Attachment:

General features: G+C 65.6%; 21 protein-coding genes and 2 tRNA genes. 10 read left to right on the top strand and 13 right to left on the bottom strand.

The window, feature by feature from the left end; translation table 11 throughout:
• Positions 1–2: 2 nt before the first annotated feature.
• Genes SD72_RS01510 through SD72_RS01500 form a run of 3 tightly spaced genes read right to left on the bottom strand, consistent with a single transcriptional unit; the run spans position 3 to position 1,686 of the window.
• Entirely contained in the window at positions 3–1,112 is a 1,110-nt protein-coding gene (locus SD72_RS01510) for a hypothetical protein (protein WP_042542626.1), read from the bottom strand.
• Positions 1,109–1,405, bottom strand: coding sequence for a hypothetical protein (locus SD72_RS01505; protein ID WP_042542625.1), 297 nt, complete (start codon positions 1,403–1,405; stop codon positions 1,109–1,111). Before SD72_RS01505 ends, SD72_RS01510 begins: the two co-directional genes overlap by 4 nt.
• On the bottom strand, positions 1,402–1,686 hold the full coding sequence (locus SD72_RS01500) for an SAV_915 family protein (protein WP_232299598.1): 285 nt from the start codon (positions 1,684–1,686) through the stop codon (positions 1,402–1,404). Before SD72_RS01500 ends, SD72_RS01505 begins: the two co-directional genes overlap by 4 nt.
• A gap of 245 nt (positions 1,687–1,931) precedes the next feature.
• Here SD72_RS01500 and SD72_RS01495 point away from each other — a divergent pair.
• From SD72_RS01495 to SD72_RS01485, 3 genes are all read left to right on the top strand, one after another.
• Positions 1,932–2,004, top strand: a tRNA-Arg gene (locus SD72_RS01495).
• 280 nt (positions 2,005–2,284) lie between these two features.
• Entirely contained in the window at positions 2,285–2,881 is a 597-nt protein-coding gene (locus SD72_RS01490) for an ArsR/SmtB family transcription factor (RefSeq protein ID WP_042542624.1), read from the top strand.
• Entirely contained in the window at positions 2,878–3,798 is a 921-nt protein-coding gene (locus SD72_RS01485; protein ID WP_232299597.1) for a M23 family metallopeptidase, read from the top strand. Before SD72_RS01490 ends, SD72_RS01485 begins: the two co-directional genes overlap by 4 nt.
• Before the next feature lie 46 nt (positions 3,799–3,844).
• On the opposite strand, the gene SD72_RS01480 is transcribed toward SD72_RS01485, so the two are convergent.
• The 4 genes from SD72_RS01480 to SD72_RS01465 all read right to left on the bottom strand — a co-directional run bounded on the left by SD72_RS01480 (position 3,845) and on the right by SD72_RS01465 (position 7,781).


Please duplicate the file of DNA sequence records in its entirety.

General features: G+C 65.6%; 21 protein-coding genes and 2 tRNA genes. 10 read left to right on the top strand and 13 right to left on the bottom strand.

The window, feature by feature from the left end; translation table 11 throughout:
• Positions 1–2: 2 nt before the first annotated feature.
• Genes SD72_RS01510 through SD72_RS01500 form a run of 3 tightly spaced genes read right to left on the bottom strand, consistent with a single transcriptional unit; the run spans position 3 to position 1,686 of the window.
• Entirely contained in the window at positions 3–1,112 is a 1,110-nt protein-coding gene (locus SD72_RS01510) for a hypothetical protein (protein WP_042542626.1), read from the bottom strand.
• Positions 1,109–1,405, bottom strand: coding sequence for a hypothetical protein (locus SD72_RS01505; protein ID WP_042542625.1), 297 nt, complete (start codon positions 1,403–1,405; stop codon positions 1,109–1,111). Before SD72_RS01505 ends, SD72_RS01510 begins: the two co-directional genes overlap by 4 nt.
• On the bottom strand, positions 1,402–1,686 hold the full coding sequence (locus SD72_RS01500) for an SAV_915 family protein (protein WP_232299598.1): 285 nt from the start codon (positions 1,684–1,686) through the stop codon (positions 1,402–1,404). Before SD72_RS01500 ends, SD72_RS01505 begins: the two co-directional genes overlap by 4 nt.
• A gap of 245 nt (positions 1,687–1,931) precedes the next feature.
• Here SD72_RS01500 and SD72_RS01495 point away from each other — a divergent pair.
• From SD72_RS01495 to SD72_RS01485, 3 genes are all read left to right on the top strand, one after another.
• Positions 1,932–2,004, top strand: a tRNA-Arg gene (locus SD72_RS01495).
• 280 nt (positions 2,005–2,284) lie between these two features.
• Entirely contained in the window at positions 2,285–2,881 is a 597-nt protein-coding gene (locus SD72_RS01490) for an ArsR/SmtB family transcription factor (RefSeq protein ID WP_042542624.1), read from the top strand.
• Entirely contained in the window at positions 2,878–3,798 is a 921-nt protein-coding gene (locus SD72_RS01485; protein ID WP_232299597.1) for a M23 family metallopeptidase, read from the top strand. Before SD72_RS01490 ends, SD72_RS01485 begins: the two co-directional genes overlap by 4 nt.
• Before the next feature lie 46 nt (positions 3,799–3,844).
• On the opposite strand, the gene SD72_RS01480 is transcribed toward SD72_RS01485, so the two are convergent.
• The 4 genes from SD72_RS01480 to SD72_RS01465 all read right to left on the bottom strand — a co-directional run bounded on the left by SD72_RS01480 (position 3,845) and on the right by SD72_RS01465 (position 7,781).